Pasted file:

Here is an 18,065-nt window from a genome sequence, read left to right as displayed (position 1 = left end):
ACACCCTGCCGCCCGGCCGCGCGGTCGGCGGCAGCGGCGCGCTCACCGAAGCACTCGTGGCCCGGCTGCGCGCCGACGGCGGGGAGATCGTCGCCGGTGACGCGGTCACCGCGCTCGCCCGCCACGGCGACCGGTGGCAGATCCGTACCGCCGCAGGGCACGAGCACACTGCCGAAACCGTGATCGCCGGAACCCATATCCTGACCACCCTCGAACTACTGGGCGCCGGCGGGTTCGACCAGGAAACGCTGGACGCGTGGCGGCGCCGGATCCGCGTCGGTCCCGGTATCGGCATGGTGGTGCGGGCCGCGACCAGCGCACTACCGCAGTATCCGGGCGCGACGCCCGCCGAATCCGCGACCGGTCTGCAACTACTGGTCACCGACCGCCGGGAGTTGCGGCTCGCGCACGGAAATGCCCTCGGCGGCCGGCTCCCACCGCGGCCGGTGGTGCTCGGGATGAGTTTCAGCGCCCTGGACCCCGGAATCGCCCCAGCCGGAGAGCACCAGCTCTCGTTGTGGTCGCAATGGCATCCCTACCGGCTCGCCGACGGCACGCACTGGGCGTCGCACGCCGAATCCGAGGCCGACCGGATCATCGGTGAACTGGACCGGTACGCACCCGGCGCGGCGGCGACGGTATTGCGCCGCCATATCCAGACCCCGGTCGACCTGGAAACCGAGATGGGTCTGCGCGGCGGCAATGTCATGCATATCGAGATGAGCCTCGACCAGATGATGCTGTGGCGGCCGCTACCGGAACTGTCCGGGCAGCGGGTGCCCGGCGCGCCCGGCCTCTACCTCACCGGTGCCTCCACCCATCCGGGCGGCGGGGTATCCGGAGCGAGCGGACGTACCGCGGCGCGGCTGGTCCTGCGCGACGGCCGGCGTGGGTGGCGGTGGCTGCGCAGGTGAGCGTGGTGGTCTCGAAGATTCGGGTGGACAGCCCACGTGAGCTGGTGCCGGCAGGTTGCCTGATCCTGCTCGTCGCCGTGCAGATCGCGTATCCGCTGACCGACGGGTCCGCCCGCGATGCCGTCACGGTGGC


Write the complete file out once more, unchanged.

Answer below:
Here is an 18,065-nt window from a genome sequence, read left to right as displayed (position 1 = left end):
ACACCCTGCCGCCCGGCCGCGCGGTCGGCGGCAGCGGCGCGCTCACCGAAGCACTCGTGGCCCGGCTGCGCGCCGACGGCGGGGAGATCGTCGCCGGTGACGCGGTCACCGCGCTCGCCCGCCACGGCGACCGGTGGCAGATCCGTACCGCCGCAGGGCACGAGCACACTGCCGAAACCGTGATCGCCGGAACCCATATCCTGACCACCCTCGAACTACTGGGCGCCGGCGGGTTCGACCAGGAAACGCTGGACGCGTGGCGGCGCCGGATCCGCGTCGGTCCCGGTATCGGCATGGTGGTGCGGGCCGCGACCAGCGCACTACCGCAGTATCCGGGCGCGACGCCCGCCGAATCCGCGACCGGTCTGCAACTACTGGTCACCGACCGCCGGGAGTTGCGGCTCGCGCACGGAAATGCCCTCGGCGGCCGGCTCCCACCGCGGCCGGTGGTGCTCGGGATGAGTTTCAGCGCCCTGGACCCCGGAATCGCCCCAGCCGGAGAGCACCAGCTCTCGTTGTGGTCGCAATGGCATCCCTACCGGCTCGCCGACGGCACGCACTGGGCGTCGCACGCCGAATCCGAGGCCGACCGGATCATCGGTGAACTGGACCGGTACGCACCCGGCGCGGCGGCGACGGTATTGCGCCGCCATATCCAGACCCCGGTCGACCTGGAAACCGAGATGGGTCTGCGCGGCGGCAATGTCATGCATATCGAGATGAGCCTCGACCAGATGATGCTGTGGCGGCCGCTACCGGAACTGTCCGGGCAGCGGGTGCCCGGCGCGCCCGGCCTCTACCTCACCGGTGCCTCCACCCATCCGGGCGGCGGGGTATCCGGAGCGAGCGGACGTACCGCGGCGCGGCTGGTCCTGCGCGACGGCCGGCGTGGGTGGCGGTGGCTGCGCAGGTGAGCGTGGTGGTCTCGAAGATTCGGGTGGACAGCCCACGTGAGCTGGTGCCGGCAGGTTGCCTGATCCTGCTCGTCGCCGTGCAGATCGCGTATCCGCTGACCGACGGGTCCGCCCGCGATGCCGTCACGGTGGC